The first Bowling Green railroad depot was built in 1858 prior to the L&N's rails reaching Bowling Green. The first Louisville & Nashville station in Bowling Green was a brick (sic, no photos or descriptions exist) building.

    The line from Nashville reached Bowling Green on August 10, 1859. The line between Louisville and Nashville was complete on October 18, 1859, and was celebrated by 10,000 Nashvillians.

    During the Civil War, the young L&N found itself to be a point of contention between the North and South. Kentucky was integral to the war and President Lincoln summed up the situation in this manner: "I think to lose Kentucky is nearly the same as to lose the whole game". Bowling Green was critical to both sides with its proximity to the Confederate state of Tennessee. The L&N branched just south of Bowling Green with routes to Clarksville, TN, and the line to Memphis, TN, opening the path to the Western war plans. By 1863 the L&N was the only railroad to cross both Union and Confederate Territories. The actions of L&N President James Gutherie resulted in a contentious relationship with the U.S. War Department, after the Battle of Perryville sealed Kentucky's alliance, but saved the L&N's future.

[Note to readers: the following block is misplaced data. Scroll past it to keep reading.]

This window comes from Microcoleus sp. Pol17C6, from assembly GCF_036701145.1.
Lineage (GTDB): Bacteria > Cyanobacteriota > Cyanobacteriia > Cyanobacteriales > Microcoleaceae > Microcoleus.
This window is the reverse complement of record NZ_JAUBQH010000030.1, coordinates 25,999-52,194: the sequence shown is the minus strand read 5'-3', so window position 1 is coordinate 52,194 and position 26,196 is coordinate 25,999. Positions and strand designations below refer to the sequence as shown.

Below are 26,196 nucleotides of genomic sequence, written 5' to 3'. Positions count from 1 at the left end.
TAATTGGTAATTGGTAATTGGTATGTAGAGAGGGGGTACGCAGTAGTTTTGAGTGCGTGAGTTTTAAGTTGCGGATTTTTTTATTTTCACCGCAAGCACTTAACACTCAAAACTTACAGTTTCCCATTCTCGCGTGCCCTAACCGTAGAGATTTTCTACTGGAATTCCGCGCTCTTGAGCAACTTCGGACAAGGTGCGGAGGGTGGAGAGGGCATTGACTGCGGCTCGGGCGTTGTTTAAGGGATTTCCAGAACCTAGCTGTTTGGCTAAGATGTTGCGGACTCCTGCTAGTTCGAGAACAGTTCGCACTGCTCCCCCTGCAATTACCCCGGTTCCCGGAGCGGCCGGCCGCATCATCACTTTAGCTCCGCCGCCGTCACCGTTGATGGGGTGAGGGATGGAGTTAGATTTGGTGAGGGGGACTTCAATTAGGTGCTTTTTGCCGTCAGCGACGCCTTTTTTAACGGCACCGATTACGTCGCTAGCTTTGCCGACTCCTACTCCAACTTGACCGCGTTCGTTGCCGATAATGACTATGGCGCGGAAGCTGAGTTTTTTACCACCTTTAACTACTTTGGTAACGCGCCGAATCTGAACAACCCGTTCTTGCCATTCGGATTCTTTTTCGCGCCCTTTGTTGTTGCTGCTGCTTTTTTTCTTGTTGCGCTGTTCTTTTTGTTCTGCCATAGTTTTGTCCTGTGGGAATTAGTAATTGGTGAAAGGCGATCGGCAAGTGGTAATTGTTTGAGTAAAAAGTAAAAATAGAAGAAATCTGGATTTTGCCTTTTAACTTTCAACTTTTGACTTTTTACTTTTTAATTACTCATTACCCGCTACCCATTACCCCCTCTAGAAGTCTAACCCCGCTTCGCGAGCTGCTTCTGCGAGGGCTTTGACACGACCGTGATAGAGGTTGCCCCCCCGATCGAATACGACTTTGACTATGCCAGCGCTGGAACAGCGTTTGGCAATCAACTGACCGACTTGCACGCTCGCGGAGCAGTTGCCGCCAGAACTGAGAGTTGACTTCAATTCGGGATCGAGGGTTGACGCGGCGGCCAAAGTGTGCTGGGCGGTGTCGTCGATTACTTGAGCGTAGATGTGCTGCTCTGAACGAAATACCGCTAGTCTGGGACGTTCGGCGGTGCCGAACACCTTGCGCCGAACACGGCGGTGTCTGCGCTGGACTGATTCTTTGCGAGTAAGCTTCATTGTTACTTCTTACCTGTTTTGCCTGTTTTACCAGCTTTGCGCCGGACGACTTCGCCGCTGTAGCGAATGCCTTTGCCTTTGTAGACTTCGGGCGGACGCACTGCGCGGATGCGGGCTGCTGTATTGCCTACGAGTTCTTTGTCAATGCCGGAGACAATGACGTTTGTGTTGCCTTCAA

When the Confederates were forced to retreat from the city in February 1862, they burned downtown and all the supplies they could not carry, as well as the depot and trains. The Union troops occupying the city set about building a new depot. It was a wooden building and served the railroad and people of Bowling Green into the 20th century.

    In 1878 malaria broke out from New Orleans to Memphis, Tennessee. Residents of Memphis wishing to escape the epidemic boarded the L&N trains, but residents from other towns refused to let them leave the train at their towns. Bowling Green's station was the first place they could leave the train, but enormous bonfires were built in order to deter infection. The evacuation of Memphis lasted a few days, until Memphis was quarantined

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    The Presbyterian Church of Bowling Green

    by butterflykizzez04 Written Apr 12, 2014

    Saturday, April 12, 2014, Tony and I was doing a URBAN Hike around downtown Historical section of Bowling Green when we found this Gorgeous example historical beauty. I tried the doors and they were locked or I would have went inside. I took many photos around the outside of the building Next time I visit Bowling Green I hope to visit this church again on the inside.